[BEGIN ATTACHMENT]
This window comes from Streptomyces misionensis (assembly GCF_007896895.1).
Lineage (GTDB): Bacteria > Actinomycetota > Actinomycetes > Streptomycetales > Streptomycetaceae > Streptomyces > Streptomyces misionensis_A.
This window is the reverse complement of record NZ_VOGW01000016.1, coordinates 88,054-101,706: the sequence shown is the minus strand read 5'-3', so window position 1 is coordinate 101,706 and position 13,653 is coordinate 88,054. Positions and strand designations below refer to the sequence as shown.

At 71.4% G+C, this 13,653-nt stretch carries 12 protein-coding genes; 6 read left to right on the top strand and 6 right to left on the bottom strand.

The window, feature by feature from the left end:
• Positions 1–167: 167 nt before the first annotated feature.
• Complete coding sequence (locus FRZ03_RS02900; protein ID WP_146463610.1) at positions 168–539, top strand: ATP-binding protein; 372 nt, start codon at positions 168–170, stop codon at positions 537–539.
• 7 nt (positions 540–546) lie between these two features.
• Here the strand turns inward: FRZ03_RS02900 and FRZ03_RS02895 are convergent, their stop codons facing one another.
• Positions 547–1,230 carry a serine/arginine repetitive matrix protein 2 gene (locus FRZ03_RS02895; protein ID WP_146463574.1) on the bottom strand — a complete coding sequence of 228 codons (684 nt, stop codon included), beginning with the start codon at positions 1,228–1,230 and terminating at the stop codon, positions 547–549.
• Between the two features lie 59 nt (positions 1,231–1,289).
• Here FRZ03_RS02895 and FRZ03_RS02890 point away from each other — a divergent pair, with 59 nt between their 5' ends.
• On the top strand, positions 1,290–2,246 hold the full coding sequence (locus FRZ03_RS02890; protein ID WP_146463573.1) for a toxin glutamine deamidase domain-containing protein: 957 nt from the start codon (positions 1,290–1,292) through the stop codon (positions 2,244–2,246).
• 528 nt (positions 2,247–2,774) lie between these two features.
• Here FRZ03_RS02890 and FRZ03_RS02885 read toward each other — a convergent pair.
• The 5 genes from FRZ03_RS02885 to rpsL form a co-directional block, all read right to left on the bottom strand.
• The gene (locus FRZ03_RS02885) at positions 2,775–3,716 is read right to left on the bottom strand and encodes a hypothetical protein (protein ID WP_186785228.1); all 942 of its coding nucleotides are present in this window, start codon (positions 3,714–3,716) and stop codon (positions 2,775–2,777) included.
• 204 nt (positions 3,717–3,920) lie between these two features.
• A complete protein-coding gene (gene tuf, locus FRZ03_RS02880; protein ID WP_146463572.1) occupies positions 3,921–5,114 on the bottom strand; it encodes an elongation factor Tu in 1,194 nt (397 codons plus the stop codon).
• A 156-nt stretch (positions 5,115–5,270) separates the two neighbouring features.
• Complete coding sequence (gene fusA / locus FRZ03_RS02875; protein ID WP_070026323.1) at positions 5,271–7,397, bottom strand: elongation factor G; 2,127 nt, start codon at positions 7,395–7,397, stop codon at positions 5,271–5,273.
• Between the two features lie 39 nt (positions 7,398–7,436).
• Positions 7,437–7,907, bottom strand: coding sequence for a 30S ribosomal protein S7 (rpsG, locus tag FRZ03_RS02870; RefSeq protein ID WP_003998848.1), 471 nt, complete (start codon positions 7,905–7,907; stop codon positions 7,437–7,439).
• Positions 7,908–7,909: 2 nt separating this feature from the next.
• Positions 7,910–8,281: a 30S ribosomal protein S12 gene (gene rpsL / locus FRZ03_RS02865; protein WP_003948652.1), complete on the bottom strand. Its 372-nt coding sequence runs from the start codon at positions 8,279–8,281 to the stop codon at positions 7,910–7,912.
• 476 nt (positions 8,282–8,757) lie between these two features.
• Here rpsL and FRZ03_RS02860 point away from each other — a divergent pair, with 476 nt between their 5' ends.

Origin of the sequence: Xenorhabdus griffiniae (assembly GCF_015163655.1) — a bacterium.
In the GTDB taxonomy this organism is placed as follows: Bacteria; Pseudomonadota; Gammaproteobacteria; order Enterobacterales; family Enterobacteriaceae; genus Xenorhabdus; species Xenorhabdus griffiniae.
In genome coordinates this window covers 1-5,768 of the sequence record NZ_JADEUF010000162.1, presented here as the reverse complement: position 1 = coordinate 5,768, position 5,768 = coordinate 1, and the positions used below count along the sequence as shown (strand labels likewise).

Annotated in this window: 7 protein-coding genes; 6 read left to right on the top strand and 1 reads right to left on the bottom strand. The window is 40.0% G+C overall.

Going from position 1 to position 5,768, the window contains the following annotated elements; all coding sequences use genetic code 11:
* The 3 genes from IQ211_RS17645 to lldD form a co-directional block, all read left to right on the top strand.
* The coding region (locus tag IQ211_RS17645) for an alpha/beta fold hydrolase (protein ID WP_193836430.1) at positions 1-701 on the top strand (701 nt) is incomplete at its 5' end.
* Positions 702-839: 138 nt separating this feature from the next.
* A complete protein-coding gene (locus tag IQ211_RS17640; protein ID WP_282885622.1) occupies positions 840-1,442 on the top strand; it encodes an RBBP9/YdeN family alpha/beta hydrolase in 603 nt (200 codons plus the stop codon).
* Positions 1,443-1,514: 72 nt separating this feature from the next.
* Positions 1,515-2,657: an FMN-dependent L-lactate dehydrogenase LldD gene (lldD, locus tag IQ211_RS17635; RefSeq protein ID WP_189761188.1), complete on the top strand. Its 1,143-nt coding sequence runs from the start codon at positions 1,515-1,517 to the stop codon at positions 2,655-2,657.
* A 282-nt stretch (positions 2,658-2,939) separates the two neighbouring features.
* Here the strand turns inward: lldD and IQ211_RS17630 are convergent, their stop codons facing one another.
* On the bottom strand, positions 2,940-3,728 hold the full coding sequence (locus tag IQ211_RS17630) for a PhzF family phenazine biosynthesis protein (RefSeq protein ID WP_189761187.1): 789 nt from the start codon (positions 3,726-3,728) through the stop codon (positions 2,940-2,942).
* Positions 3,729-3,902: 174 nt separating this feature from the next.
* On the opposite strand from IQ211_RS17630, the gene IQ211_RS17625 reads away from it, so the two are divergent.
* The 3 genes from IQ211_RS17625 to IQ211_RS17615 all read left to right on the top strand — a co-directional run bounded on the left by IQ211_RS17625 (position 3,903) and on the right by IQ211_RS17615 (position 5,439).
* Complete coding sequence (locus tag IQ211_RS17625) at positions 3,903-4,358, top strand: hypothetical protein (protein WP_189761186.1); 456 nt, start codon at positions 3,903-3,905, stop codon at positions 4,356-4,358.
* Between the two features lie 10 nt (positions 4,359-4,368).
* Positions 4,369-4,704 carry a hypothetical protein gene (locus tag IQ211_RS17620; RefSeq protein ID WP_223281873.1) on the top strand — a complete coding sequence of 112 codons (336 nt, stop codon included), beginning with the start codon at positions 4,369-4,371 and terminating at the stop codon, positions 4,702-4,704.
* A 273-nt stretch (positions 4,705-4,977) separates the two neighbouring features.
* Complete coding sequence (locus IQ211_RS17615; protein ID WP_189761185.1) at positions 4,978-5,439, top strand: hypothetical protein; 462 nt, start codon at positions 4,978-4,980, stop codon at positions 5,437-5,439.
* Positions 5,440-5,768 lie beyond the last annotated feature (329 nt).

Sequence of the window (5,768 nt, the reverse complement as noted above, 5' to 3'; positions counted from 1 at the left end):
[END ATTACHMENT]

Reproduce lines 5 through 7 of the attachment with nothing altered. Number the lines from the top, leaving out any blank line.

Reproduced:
The window, feature by feature from the left end:
• Positions 1–167: 167 nt before the first annotated feature.
• Complete coding sequence (locus FRZ03_RS02900; protein ID WP_146463610.1) at positions 168–539, top strand: ATP-binding protein; 372 nt, start codon at positions 168–170, stop codon at positions 537–539.